Senate confirms Kavanaugh to Supreme Court after bitter fight

Senate confirms Kavanaugh to Supreme Court after bitter fight

Senate Republicans tightly controlled the disclosure process for Kavanaugh's public record, limiting the scope of documents released and scheduling hearings and a final vote before the National Archives could release the entirety of the Kavanaugh documents.

The final vote took place Saturday afternoon as the president was flying to Kansas aboard Air Force One, and he invited traveling reporters to his private office to watch the climactic roll call, which was interrupted several times by protesters in the Senate galleries before Capitol Police removed them.

Kavanaugh's passage to the Supreme Court was pretty much cleared for victory after key senators - Republicans Susan Collins and Jeff Flake and Democrat Joe Manchin - announced on Friday that they would support him.

Senate Majority Leader Mitch McConnell, who has railed against Kavanaugh's critics, said he was "proud" of his Senate colleagues while Vice President Mike Pence, who presided in the Senate during the vote, called it a "historic day for our country". Protesters confronted a man with a cutout of President Donald Trump who was in favor of Kavanaugh's confirmation; one attempted to rip the cutout's head off, KTVB reported.

Kavanaugh's confirmation brings to an end, days of drama surrounding accusations of sexual misconduct made by women from his college days.

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The outcome, telegraphed Friday when the final undeclared senators revealed their views, was devoid of the shocks that had come nearly daily since Christine Blasey Ford said last month that an inebriated Kavanaugh tried to rape her at a 1982 high school get-together. Afterward, Republicans declared that the FBI had not found any corroborating witnesses, while Democrats blasted the limited scope of the investigation, which they said ignored dozens of witnesses willing to corroborate allegations of sexual misconduct and lying under oath.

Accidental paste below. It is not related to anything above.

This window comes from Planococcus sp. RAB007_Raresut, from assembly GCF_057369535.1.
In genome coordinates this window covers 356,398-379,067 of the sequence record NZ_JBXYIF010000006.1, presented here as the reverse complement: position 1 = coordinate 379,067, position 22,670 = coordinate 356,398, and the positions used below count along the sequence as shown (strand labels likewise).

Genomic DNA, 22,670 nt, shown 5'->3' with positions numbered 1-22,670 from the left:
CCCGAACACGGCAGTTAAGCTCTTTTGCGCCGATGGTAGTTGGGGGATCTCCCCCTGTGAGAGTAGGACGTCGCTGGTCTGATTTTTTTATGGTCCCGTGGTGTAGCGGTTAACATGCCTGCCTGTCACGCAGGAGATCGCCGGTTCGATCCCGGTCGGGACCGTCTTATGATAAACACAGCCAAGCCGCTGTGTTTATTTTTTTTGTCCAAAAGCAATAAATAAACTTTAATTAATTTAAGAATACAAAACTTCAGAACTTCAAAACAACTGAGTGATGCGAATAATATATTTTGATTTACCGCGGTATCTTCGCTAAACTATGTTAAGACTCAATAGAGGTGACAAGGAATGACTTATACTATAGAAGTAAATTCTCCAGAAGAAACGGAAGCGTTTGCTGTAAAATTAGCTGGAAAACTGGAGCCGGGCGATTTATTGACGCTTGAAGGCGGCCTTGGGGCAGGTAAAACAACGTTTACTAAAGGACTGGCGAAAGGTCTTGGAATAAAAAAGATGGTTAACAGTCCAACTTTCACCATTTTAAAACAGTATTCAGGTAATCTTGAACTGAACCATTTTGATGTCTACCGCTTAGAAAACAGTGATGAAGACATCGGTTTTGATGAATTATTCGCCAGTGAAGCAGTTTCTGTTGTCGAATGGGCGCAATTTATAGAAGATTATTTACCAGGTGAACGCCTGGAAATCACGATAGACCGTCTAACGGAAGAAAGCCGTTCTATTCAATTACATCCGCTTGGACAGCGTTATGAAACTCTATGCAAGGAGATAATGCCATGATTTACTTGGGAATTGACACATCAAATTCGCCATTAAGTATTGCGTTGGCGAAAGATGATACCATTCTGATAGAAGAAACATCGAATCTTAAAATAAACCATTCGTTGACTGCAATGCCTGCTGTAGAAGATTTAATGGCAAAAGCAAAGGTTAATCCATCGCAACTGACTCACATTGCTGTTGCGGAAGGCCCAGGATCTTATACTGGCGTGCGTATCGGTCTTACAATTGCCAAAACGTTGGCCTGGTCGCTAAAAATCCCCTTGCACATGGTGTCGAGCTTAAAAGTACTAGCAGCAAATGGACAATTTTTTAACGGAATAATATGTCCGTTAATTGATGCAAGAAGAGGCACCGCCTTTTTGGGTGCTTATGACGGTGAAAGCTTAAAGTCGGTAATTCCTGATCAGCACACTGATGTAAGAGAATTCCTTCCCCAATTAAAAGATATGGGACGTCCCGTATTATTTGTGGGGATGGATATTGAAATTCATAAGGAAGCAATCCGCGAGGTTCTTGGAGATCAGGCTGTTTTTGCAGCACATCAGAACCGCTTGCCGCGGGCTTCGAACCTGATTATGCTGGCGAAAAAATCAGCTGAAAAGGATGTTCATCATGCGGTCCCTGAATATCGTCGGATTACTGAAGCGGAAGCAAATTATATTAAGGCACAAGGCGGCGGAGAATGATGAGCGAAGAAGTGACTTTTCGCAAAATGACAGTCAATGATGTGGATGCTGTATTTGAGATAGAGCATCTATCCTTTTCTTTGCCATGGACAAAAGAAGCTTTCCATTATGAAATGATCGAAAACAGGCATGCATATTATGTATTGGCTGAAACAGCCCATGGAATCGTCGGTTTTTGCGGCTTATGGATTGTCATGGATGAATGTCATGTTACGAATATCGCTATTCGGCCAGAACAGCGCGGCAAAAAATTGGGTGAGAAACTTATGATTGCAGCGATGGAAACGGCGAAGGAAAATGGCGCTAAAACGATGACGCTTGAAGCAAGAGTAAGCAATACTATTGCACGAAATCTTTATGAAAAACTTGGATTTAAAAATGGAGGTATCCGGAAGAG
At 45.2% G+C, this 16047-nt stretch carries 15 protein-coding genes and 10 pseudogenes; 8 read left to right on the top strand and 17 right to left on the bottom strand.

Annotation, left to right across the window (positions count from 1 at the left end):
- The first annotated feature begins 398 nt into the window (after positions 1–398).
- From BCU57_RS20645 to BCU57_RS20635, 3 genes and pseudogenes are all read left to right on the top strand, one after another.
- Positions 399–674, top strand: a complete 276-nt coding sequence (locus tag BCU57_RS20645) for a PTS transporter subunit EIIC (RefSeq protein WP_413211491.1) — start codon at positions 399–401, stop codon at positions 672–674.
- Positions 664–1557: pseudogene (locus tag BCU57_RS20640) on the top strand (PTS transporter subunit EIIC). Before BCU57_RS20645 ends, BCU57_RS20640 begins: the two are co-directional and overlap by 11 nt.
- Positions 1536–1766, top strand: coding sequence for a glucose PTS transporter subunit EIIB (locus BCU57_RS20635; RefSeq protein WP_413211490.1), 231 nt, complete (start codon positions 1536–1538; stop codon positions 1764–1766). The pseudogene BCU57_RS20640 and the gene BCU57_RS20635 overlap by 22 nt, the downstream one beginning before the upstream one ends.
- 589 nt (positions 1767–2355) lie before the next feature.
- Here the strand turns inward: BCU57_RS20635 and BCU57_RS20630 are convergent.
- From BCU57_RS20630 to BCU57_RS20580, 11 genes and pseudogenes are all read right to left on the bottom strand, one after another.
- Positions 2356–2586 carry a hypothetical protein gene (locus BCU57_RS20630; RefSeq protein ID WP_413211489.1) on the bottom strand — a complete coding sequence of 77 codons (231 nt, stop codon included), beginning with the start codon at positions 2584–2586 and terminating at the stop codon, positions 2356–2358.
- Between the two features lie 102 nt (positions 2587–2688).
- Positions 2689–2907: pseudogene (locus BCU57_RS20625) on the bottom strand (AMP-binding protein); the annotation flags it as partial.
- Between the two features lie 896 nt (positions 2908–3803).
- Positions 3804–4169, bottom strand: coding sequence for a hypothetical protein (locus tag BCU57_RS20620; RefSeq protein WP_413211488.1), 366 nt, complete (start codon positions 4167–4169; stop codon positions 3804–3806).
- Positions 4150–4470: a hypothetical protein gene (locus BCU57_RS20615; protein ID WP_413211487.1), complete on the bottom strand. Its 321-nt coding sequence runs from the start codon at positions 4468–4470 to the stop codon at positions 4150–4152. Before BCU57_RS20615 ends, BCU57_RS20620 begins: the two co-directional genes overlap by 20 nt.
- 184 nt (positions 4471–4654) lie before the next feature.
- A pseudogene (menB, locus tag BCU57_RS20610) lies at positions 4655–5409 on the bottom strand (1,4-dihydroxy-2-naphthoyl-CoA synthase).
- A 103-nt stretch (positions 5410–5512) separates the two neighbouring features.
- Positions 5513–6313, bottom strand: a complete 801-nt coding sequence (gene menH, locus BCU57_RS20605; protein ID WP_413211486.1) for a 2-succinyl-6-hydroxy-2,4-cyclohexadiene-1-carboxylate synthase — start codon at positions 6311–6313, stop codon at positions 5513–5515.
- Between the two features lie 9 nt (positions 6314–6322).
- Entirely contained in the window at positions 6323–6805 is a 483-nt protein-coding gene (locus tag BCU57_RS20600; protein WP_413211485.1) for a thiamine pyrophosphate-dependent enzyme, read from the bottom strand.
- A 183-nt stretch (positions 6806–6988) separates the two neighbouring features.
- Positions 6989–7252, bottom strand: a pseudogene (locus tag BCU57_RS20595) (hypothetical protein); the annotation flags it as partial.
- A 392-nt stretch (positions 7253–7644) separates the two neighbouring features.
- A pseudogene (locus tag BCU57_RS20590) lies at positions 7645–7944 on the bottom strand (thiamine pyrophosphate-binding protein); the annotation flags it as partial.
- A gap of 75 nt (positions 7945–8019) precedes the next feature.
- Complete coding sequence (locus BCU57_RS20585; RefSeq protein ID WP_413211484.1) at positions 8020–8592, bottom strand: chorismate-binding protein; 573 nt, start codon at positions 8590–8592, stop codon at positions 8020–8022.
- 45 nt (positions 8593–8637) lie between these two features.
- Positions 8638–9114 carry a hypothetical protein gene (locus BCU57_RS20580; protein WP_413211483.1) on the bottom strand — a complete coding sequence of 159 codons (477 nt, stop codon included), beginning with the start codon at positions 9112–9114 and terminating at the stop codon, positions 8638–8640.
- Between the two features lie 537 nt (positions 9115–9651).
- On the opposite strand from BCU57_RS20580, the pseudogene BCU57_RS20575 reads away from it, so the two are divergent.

Kavanaugh's confirmation felt almost inevitable by Friday afternoon, when two previously undecided senators, Susan Collins, R-Maine, and Joe Manchin, D-W.Va., announced they would support him.

Trump congratulated the Senate on "confirming our GREAT NOMINEE". and says he will sign Kavanaugh's Commission of Appointment and swear him in later today. Kavanaugh is the second Trump pick to make it to the Supreme Court, after Justice Neil Gorsuch was confirmed in April 2017 for a vacancy help open for for more than a year by Senate Republicans. And the nature of the fight over Kavanaugh will trigger recriminations inside the Senate and political reverberations outside for years to come.

The protest comes as Kavanaugh is preparing to be sworn in by Chief Justice John Roberts and retired Justice Anthony Kennedy.

McConnell called Kavanaugh "among the very best our nation has to offer." Sen. Republicans hold 51 Senate seats, while Democrats and two independents aligned with them hold the remaining 49.

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Supreme Court nominee Brett Kavanaugh leaves his home after being confirmed by the U.S. Senate October 06, 2018, in Chevy Chase, Maryland.

The judge, who is a darling of the Republican and libertarian organisation the Federalist Society, has been the subject of a host of sexual assault allegations since being nominated by USA president Donald Trump.

In a floor speech later on Friday, Murkowski expressed sympathy for both Ford and Kavanaugh. He stood by Kavanaugh, a federal appeals court judge with a history of advancing Republican causes. "Slow grip tightening to remind us we got above ourselves".

By a vote of 50-48, the Senate gave a lifetime job to Kavanaugh, 53, after weeks of fierce debate over sexual violence, privilege and alcohol abuse that convulsed the nation just weeks before congressional elections on November 6.

Although Ms Murkowski had said Mr Kavanaugh was a "good man", she also said he was "not the right person for the court at this time" and his "appearance of impropriety has become unavoidable". Susan Collins of ME and red state Democratic Sen.

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The attorneys also again addressed controversy over Ford's supposed reluctance to let the Judiciary Committee interview her in California.

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